This painting is my first landscape, maybe ever. I'm a figurative artist normally. But these trees are special.

The music is by dear Pierre-Marie Coedes, 'City night hubbub (instrumental)' from his album, "Lapses of Time." Pierre-Marie's music is a complex, sensitive interweaving of instruments and rhythms, and while eminently listenable, reveals riches on closer listening. Do check out his oeuvre at Jamendo. 
If you're interested in the process of painting, I talk about it in a blog post here.


whaleskin, 2011, 20cm x 25.5cm, 8" x 10", India ink, graphite, watercolour pencils, Moleskine Folio Sketchbook A4. 

a recording of the prose poem


Anchored in my mind all day, a koan. What in death does not die? I brush a wash of India ink onto paper. Ground burnt bones thickened with resins. Words in the wet wave. Words in the black tusk of the whale whose skin swims with algae, barnacles, skeletal memories of cattle, the backbones of live fish in the orange sunset that beaches the creature like a hammerhead of knuckles. The creatures of the world fight for their lives. In the mass extinction. In the radioactive orange water into which the sun has fallen. The salty sludge-lined ocean, layers of plastic bags hugging the sand, shopping for the moment. It was a Zen moment. What in death does not die.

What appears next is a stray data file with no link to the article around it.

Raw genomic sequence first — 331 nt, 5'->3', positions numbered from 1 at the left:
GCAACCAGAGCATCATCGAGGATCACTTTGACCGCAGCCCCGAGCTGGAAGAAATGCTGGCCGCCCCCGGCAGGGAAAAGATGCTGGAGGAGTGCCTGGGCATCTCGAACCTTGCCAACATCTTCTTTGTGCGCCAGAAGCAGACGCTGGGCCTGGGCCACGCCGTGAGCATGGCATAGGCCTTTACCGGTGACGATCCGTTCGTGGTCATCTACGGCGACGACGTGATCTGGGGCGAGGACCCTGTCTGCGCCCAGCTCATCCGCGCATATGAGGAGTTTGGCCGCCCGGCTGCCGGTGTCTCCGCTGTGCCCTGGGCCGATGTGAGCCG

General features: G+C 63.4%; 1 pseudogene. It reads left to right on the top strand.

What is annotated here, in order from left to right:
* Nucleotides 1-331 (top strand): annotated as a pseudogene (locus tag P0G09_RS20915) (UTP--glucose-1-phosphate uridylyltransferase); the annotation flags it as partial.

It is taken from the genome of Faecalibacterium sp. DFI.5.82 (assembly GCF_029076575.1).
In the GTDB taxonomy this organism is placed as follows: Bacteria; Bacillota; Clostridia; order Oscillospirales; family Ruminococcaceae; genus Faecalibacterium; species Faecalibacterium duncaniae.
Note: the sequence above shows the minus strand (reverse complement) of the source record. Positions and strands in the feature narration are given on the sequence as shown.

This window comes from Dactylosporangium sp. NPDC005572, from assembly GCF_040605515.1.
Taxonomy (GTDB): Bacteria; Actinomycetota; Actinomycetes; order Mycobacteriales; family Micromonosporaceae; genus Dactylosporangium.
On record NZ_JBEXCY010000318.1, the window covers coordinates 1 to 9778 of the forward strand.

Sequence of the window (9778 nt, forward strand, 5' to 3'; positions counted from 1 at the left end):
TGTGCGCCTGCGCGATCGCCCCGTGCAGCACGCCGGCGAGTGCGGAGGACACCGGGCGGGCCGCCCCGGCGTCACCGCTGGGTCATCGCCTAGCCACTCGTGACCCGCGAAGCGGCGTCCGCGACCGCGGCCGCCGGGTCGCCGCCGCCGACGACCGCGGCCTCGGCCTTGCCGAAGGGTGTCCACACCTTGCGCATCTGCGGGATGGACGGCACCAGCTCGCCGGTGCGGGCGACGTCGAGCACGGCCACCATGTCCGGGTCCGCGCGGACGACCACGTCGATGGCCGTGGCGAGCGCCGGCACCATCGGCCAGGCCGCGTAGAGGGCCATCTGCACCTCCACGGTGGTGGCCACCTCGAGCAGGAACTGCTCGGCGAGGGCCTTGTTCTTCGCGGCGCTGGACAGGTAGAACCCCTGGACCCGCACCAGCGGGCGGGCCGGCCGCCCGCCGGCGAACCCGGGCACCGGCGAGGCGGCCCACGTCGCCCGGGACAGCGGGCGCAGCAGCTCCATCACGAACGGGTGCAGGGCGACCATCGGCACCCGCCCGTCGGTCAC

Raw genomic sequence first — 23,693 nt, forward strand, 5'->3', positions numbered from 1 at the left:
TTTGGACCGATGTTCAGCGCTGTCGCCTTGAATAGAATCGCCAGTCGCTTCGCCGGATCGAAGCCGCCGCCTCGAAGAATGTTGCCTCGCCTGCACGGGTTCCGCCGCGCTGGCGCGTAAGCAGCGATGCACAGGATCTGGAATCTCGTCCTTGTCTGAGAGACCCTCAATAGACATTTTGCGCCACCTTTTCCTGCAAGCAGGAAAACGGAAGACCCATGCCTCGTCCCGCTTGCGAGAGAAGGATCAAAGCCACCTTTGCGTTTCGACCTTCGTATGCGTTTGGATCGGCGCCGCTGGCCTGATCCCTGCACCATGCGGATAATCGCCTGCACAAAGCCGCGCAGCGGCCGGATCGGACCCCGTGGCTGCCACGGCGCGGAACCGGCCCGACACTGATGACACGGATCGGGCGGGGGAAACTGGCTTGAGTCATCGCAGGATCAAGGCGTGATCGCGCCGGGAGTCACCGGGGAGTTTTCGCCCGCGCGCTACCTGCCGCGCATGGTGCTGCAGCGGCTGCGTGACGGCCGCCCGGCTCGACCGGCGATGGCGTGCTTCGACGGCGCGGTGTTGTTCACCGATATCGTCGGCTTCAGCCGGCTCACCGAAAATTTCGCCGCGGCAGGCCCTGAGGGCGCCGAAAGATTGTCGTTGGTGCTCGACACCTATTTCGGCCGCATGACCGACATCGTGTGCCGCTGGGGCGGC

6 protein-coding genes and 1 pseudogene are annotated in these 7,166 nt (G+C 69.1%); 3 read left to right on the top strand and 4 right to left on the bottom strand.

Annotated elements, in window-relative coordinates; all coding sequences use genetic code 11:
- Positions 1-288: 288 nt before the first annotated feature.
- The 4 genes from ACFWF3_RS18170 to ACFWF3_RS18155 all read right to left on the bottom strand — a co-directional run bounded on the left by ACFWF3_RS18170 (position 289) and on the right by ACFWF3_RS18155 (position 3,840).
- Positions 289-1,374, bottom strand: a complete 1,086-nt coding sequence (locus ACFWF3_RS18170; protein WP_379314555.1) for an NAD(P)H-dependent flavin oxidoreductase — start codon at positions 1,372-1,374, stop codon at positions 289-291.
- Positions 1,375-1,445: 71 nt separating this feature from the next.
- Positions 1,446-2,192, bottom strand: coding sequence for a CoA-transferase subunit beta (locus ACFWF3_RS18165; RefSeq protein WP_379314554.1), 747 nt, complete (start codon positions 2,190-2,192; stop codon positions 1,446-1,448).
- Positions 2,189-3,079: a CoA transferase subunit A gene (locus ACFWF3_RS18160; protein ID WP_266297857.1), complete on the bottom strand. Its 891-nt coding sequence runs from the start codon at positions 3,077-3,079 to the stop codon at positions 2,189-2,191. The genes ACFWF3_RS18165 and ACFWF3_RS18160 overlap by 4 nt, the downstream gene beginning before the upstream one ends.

Werking on Green Fire, though obviously I was
using Photobooth to snap photos.  ⁰‿⁰


Thinkers lead the world, truly. Philosophy lays the groundwork for future scientific and technical inventions. We have Facebook and Google+ because of Deleuze and his rhyzomatic laterally connected vectors. Without the thought, what can we invent? The model gives us a possible range for our imaginations to fill.

Commerce would be dead without art. Commercial artists offer the power of art to commerce and are its fire, its core. Without advertisement, products wouldn't sell. Everything would flounder. Ad campaigns are merely the surface of this huge creative reservoir that we draw on on this extraordinarily creative planet.

This green fire.

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Home    Green Fire    Different, yet Same    Soirée of Poetry    Videopoetry    Celestial Dancers    Photopoems    Birthdance    Bliss Queen    Bio    Life Drawings    Earth Rising    Creative Process    Multiplicities    Links    Comments